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Chancery Finds Wholly Generic Objections to Discovery Requests Result in Waiver and Fee-Shifting

Bocock v. Innovate Corp., C.A. No. 2021-0224-PAF (Del. Ch. Dec. 6, 2023)
In this recent letter opinion, Vice Chancellor Fioravanti considered whether the plaintiffs’ failure to provide specific objections to discovery requests in a timely manner resulted in the waiver of those objections.

The plaintiffs initially did not respond to defendants’ discovery requests, and subsequently requested an extension on the day responses were due. At the close of the extension, the plaintiffs produced a seven-page set of “General Objections” that were not responsive to specific requests, consisted of wholly boilerplate language, and were duplicative in nature. “Inexplicably,” the Court wrote, “[p]laintiffs did not provide a specific or substantive response to a single interrogatory or request for production.” The defendants informed the plaintiffs that they would allow them six days to supplement the deficient responses, but the plaintiffs did not respond, and they later failed to appear at a meet and confer set to discuss the issue. The defendants then moved to compel.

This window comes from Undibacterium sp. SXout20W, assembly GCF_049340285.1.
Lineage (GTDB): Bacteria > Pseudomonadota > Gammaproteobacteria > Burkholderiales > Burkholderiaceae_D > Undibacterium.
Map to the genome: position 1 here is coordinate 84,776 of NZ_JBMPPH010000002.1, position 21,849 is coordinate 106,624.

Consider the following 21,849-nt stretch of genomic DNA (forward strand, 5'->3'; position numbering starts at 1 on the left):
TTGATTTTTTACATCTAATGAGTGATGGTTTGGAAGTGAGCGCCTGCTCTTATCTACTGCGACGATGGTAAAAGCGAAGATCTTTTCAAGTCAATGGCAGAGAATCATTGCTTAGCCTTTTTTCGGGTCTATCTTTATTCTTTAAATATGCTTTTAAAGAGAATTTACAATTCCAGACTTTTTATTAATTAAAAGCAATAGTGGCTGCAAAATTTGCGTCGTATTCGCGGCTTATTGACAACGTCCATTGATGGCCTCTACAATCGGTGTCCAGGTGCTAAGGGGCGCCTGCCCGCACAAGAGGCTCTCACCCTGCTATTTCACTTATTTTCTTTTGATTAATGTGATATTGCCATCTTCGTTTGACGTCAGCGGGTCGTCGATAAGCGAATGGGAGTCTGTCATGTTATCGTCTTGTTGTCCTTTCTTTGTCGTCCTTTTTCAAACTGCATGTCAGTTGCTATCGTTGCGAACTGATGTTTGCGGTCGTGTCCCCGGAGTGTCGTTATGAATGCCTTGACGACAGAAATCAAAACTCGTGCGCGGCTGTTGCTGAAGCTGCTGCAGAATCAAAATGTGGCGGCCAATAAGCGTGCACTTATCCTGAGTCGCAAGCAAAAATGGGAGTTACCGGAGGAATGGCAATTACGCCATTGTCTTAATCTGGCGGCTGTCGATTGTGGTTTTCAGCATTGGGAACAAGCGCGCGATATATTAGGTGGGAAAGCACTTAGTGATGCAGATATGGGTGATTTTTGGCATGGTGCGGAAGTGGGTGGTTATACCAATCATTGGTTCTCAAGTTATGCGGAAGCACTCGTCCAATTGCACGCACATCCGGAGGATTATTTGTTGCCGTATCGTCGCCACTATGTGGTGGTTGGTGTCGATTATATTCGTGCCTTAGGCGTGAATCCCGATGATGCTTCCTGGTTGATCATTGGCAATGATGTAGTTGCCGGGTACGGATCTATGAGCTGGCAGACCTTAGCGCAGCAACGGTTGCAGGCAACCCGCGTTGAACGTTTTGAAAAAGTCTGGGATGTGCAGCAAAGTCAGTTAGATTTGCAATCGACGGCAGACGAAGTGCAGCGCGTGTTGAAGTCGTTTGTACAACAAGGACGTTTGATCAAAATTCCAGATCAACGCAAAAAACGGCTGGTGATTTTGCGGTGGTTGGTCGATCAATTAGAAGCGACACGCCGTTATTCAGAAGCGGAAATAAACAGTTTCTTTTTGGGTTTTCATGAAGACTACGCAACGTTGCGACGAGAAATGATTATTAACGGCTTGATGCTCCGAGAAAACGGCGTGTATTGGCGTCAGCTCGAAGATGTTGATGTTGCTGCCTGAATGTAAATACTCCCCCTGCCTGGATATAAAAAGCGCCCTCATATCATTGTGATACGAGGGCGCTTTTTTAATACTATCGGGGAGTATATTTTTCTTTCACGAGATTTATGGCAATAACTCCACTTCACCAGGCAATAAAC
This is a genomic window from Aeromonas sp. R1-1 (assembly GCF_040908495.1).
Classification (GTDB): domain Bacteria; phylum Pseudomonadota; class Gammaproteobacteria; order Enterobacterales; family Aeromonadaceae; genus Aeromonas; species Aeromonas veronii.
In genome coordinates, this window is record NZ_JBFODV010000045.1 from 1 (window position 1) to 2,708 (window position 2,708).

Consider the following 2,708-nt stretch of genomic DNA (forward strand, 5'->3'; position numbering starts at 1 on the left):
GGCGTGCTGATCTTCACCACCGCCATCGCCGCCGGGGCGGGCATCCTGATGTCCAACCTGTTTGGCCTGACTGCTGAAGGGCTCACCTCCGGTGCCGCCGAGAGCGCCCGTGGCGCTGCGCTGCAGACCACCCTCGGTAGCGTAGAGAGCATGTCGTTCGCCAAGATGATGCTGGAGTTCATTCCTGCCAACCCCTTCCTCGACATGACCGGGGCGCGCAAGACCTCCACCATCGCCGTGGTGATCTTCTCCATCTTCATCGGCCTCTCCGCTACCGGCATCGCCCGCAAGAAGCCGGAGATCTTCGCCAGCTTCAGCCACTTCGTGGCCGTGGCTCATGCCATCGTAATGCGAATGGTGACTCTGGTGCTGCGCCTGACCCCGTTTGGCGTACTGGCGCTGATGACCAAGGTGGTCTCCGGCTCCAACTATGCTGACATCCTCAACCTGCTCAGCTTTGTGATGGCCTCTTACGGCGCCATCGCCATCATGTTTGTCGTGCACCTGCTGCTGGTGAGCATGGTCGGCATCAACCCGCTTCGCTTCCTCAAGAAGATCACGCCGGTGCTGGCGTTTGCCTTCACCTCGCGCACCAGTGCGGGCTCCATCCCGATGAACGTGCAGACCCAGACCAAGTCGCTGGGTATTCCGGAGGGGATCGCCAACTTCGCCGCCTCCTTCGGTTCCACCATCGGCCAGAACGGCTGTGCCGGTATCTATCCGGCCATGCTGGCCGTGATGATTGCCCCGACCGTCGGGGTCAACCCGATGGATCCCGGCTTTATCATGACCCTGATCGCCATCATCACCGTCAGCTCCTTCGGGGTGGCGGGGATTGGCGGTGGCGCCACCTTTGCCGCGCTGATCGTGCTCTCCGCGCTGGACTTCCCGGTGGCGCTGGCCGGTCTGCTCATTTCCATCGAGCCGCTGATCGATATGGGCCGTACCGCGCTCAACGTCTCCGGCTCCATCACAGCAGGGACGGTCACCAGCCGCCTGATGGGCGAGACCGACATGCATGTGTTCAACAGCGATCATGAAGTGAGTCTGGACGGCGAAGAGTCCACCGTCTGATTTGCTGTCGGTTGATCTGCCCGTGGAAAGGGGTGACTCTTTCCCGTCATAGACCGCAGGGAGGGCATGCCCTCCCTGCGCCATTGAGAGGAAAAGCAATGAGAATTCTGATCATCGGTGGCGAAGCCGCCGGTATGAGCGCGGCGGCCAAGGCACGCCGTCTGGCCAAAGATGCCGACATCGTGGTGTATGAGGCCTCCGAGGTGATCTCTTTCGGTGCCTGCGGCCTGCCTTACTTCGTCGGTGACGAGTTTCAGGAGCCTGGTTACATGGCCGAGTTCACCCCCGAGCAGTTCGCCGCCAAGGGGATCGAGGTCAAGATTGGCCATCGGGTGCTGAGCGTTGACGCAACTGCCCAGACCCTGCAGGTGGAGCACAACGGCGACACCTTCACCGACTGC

The Court agreed with the defendants, finding that waiver of objections was appropriate given that the boilerplate objections lacked specificity, and therefore the plaintiffs had failed to assert proper and timely objections. The Court noted that Delaware caselaw establishes that “boilerplate objections have been considered prima facie evidence of a Rule 26 violation.” The Court also noted that the duplicative nature of the stock responses demonstrated that the plaintiffs did not take their discovery obligations seriously.

The Court declined to assert waiver over objections pertaining to privileged or work product material, noting that objections to claims of privilege and work product protection are best adjudicated after receipt of a privilege log. The Court noted that given the circumstances surrounding the responses, the question of privilege waiver was a “close call,” but it ultimately upheld the general privilege objection. All other objections were deemed waived, and attorneys' fees were awarded.

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